GROMACS version: 2024

GROMACS modification: No

Hello everyone!

I recently found out that GROMACS can compute the forward and backward constants of the theory of Luzar and Chandler. I have a simulation box containing 1414 molecules of water (TIP4P) and I did gmx hbond-legacy -f file.xtc -s file.tpr -ac ac.xvg. The aucotorrelation function is ok, I compared this with a Python code that I have for this. However, the constant values are weird:

This is for 298 K. According to Luzar and Chandler, k = 0.6 and k’ = 0.9. Why don’t I have these values? The simulation length is of 50 ps, maybe it should be longer?

Also, where can I find the code for the calculation of these constants?

Edit: I am also calculating it for simulations of 500 ps, but still get weird results (negative values for example).

Thank you very much!

Best,

Maria

There are a few factors that could be relevant.

- Do you know the expected values for the water model you are using?
- How often are you writing the simulation trajectory output? In Resolving the hydrogen bond dynamics conundrum | The Journal of Chemical Physics | AIP Publishing Luzar writes “This is why it is important to use sampling intervals well below 10 fs.” I haven’t checked if his analyses are the same, but it’s quite possible that you should have a very high trajectory output frequency. He also writes “Therefore, to obtain good statistics for long time tails, one must collect data over hundreds of picoseconds (hundreds of nanoseconds at low T).” So, 500 ps sounds like a reasonable lower limit.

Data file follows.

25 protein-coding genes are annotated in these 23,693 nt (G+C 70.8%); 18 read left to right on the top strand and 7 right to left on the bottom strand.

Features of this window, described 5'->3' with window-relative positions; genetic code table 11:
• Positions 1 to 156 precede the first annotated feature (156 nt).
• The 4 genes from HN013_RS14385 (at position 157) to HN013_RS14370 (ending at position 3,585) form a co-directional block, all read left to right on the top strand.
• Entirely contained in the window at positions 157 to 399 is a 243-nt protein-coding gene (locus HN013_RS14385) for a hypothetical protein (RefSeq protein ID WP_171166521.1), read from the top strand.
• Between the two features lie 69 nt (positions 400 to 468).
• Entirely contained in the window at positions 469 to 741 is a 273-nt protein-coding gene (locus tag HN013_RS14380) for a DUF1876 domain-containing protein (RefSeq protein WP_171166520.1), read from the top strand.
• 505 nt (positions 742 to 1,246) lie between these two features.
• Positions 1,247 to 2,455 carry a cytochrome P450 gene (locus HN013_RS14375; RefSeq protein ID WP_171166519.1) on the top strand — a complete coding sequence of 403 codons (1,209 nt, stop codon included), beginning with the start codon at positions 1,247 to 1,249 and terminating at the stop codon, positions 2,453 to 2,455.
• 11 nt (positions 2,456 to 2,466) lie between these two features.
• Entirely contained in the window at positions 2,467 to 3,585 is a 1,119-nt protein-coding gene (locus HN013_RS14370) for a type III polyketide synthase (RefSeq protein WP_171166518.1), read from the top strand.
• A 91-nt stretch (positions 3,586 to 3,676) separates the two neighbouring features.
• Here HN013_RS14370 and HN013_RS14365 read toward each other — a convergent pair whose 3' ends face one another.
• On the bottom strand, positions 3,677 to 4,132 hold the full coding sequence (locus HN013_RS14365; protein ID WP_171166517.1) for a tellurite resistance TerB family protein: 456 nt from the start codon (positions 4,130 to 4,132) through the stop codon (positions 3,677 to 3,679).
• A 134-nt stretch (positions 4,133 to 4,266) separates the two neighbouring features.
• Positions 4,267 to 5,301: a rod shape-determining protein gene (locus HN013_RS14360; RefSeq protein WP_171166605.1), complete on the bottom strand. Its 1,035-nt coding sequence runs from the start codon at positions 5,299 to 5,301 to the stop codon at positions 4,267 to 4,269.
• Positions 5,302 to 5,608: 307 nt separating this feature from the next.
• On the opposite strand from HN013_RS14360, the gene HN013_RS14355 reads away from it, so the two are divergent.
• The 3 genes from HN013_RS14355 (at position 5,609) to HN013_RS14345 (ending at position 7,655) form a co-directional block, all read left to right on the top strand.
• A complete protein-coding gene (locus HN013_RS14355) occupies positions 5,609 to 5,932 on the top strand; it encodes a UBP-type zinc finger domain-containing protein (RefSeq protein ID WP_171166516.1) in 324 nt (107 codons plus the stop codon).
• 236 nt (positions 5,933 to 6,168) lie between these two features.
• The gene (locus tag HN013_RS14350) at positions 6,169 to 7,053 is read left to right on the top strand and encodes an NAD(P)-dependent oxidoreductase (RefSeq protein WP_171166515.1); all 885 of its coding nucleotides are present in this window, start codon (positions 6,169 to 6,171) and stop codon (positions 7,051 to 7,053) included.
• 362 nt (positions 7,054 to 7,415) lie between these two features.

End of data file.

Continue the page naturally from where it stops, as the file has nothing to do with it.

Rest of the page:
My .mdp file for production is:

; Run control

integrator = md

tinit = 0

dt = 0.002

nsteps = 250000 ; 500 ps

nstcomm = 100

; Output control

nstxout = 0

nstvout = 50

nstfout = 0

nstlog = 50

nstenergy = 50

nstxout-compressed = 50

I will try to run a 5 ns simulation and improve the trajectory output frequency.

You are writing coordinates and velocities every 100 fs. Luzar said that sampling intervals well below 10 fs should be used.

I’m usually suggesting to write coordinates (and velocities, if any) at low frequencies (every 10-200 ps depending on use case). But in this case, it seems like it’s important to write frequently.

Hopefully it will help.